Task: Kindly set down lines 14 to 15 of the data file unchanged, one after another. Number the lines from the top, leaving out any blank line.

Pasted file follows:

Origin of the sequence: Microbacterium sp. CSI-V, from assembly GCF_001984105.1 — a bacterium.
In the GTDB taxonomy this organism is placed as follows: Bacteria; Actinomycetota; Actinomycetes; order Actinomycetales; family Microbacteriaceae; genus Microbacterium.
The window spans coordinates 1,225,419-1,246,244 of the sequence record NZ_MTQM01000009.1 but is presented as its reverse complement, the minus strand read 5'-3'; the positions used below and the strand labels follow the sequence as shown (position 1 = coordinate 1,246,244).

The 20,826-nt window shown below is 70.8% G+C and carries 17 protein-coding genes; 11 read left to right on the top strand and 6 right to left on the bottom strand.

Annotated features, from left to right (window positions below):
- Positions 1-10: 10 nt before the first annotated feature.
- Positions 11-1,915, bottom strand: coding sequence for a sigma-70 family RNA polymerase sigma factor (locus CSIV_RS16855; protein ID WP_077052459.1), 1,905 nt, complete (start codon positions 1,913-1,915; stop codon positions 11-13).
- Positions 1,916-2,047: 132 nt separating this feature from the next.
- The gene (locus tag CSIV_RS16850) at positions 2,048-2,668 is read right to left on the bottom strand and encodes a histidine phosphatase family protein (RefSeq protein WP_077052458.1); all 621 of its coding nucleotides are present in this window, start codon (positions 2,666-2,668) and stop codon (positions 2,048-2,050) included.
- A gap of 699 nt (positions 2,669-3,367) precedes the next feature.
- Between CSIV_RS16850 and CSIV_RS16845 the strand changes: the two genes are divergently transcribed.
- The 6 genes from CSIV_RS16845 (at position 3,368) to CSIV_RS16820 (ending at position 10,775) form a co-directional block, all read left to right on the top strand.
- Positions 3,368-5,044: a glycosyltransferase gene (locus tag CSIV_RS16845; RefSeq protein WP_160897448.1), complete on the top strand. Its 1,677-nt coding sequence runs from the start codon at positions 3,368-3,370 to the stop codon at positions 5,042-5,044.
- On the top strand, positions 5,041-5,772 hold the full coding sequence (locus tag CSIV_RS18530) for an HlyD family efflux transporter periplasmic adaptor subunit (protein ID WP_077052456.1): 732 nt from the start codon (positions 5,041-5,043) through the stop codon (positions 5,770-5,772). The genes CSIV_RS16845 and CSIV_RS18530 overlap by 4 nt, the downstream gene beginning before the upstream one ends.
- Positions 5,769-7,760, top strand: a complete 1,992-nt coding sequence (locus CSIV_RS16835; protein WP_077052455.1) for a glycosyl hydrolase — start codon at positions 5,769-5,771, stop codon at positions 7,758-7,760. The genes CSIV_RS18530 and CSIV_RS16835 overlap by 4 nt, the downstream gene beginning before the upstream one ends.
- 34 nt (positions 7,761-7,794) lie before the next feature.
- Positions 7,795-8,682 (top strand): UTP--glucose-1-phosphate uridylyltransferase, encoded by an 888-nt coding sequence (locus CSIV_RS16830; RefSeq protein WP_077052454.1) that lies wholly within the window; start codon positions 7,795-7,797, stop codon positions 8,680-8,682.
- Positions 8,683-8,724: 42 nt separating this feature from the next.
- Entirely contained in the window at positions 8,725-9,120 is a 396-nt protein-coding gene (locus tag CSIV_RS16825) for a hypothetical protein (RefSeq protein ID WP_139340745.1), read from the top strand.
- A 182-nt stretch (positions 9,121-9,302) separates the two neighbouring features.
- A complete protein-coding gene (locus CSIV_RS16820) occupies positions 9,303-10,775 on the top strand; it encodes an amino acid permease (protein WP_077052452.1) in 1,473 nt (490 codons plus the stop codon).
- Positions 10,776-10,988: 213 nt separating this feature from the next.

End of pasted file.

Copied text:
- On the top strand, positions 5,041-5,772 hold the full coding sequence (locus tag CSIV_RS18530) for an HlyD family efflux transporter periplasmic adaptor subunit (protein ID WP_077052456.1): 732 nt from the start codon (positions 5,041-5,043) through the stop codon (positions 5,770-5,772). The genes CSIV_RS16845 and CSIV_RS18530 overlap by 4 nt, the downstream gene beginning before the upstream one ends.
- Positions 5,769-7,760, top strand: a complete 1,992-nt coding sequence (locus CSIV_RS16835; protein WP_077052455.1) for a glycosyl hydrolase — start codon at positions 5,769-5,771, stop codon at positions 7,758-7,760. The genes CSIV_RS18530 and CSIV_RS16835 overlap by 4 nt, the downstream gene beginning before the upstream one ends.